Say that a key employee quits to accept another job and cites poor benefits as a primary reason for leaving. Your benefits package isn’t really subpar, but the employee never knew exactly what it offered.
Advice: Regularly remind employees of the value of your benefits package by distributing total-compensation statements every six months. These personalized statements detail the employees’ salaries, plus the dollar value of each benefit you provide.
Organizations that communicate such information can boost loyalty and retention, even when their benefits aren’t the very best, says Frank Giancola, former manager of communications for Ford Motor Co.
“Because companies are so concerned about costs, helping employees appreciate the value of their benefits can be a feather in HR’s cap,” says Giancola.
That’s more important now than ever. A new MetLife study shows that, for the first time in five years, has topped cost control as employers’ number one benefits objective. The survey of 1,500 benefit decision-makers found that 55 percent rank retention as their top benefits goal.
“That’s a significant change,” says Ronald Leopold, MetLife VP of international business. “We’ve gone from a buyer’s market to a seller’s market where benefits are becoming a much more important lever to use in attracting the best talent and retaining people.”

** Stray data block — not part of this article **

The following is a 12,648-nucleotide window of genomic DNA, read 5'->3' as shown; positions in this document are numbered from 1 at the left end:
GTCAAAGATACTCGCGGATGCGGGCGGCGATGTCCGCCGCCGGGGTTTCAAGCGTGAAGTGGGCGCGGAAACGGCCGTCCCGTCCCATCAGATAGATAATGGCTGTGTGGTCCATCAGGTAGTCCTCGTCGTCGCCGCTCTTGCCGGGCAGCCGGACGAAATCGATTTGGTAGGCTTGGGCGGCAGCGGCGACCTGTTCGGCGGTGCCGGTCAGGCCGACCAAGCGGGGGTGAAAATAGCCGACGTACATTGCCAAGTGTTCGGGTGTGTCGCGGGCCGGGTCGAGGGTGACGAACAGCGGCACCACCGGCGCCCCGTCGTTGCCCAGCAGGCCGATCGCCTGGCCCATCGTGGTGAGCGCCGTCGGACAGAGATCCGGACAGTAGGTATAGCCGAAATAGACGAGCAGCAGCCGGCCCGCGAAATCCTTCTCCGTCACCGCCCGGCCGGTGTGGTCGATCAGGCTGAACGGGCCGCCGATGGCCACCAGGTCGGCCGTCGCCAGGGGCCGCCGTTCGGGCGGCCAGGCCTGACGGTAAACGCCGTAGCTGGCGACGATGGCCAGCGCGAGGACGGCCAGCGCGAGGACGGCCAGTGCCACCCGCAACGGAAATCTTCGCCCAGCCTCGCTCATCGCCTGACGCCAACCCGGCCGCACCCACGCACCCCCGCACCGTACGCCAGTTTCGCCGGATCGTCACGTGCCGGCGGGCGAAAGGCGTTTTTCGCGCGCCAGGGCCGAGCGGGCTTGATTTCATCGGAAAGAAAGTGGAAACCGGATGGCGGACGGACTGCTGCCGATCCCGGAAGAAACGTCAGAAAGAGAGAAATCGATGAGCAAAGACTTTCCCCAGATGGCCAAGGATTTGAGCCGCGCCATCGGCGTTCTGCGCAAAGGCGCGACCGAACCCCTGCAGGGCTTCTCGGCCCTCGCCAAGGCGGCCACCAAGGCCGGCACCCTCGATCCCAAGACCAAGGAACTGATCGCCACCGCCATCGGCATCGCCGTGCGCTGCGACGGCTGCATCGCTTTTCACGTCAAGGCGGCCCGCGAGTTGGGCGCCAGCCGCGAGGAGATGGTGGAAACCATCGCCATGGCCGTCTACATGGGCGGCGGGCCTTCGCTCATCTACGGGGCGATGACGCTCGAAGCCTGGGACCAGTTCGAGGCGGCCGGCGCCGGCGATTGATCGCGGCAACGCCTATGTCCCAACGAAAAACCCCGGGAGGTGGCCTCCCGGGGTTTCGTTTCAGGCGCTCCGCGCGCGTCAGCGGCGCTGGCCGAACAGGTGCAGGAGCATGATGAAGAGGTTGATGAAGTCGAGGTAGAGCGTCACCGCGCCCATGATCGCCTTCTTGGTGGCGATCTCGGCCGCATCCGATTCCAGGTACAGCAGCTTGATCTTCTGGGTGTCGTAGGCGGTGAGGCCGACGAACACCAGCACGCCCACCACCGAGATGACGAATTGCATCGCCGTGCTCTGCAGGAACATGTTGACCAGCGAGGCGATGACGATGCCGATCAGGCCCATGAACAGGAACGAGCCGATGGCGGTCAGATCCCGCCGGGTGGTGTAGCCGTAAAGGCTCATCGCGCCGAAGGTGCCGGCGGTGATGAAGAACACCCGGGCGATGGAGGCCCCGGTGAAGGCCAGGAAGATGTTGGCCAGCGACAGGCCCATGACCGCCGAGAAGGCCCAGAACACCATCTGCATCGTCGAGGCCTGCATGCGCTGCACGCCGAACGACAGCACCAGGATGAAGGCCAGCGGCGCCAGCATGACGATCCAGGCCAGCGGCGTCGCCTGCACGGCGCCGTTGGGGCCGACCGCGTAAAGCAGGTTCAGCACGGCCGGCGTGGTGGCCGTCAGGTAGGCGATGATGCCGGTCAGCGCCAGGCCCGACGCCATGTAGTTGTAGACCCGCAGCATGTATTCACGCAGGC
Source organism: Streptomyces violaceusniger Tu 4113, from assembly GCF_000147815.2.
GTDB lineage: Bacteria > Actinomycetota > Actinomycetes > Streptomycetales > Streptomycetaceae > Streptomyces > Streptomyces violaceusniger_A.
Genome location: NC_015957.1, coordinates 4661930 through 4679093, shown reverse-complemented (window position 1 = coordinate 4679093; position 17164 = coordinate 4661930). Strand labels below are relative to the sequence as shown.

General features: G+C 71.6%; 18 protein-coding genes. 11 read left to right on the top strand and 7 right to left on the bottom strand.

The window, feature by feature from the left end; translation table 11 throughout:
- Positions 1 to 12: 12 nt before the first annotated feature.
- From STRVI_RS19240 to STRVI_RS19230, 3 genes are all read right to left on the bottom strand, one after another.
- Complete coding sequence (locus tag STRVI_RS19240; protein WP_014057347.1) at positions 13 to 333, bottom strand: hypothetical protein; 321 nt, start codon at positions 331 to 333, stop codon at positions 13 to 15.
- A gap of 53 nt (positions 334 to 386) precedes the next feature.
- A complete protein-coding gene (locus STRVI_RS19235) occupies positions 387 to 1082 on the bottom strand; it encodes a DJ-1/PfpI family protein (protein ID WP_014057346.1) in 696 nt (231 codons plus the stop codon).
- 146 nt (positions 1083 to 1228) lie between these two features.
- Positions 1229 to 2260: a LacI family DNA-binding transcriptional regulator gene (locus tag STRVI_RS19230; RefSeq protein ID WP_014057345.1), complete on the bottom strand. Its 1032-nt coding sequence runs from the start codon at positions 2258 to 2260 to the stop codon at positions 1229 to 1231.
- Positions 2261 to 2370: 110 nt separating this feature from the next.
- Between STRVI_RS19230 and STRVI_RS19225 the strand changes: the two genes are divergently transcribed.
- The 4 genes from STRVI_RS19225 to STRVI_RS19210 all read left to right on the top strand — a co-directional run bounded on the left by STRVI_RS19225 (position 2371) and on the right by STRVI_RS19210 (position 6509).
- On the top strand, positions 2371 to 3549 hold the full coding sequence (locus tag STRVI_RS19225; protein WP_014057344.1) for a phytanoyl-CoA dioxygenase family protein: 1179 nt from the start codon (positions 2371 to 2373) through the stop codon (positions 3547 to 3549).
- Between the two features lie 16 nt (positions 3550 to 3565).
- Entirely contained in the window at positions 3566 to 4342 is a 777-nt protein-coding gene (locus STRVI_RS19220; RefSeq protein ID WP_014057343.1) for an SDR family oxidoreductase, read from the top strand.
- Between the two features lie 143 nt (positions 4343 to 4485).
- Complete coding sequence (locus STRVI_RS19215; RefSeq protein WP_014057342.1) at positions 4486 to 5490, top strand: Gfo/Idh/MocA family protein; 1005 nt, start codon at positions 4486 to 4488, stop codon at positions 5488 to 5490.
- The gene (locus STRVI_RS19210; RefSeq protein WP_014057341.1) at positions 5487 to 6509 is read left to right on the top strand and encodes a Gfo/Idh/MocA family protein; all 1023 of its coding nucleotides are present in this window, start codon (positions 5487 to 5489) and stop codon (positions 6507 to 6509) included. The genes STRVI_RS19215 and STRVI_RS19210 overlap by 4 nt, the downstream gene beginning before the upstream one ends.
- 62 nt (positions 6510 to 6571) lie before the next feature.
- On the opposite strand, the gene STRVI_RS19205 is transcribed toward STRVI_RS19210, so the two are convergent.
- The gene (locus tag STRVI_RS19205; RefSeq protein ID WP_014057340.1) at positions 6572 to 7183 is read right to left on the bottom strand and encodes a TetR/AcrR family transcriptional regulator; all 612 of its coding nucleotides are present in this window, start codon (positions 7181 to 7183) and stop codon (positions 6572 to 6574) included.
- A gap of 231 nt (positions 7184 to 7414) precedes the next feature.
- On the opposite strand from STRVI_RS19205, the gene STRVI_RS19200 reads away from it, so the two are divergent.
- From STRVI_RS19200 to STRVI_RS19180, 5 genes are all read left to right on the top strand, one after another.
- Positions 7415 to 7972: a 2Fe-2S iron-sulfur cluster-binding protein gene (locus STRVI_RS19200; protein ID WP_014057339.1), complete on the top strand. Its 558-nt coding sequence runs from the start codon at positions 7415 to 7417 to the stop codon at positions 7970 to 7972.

Still, while 97 percent of HR and benefits execs believe total-comp statements increase employee appreciation of benefits, more than half (55 percent) don’t provide the information, according to a Charlton Consulting Group survey.
What to include; how to create
Total-comp statements can include dozens of categories of data, but the following areas mean the most to employees: company contributions to health, dental, vision and life insurance plans; EAP programs; paid time off and work/life programs; pension and 401(k) contributions; flexible spending account balances; long-term and short-term disability benefits; and payments to workers’ comp programs.
Outsourcing. It can be very time-consuming to create total-compensation statements in-house, especially if you’re an HR department of one. That’s one reason 40 percent of HR departments that provide such statements outsource all or part of the process, according to the Charlton survey.
If your firm has never provided total-comp statements, outsource it the first time. That helps you become familiar with how to produce them and what they should include.
Whether you outsource or not, form a total-compensation team headed by HR. The team should include representatives from the compensation, benefits, legal, IT, and finance departments. Ask each department to provide the relevant information.
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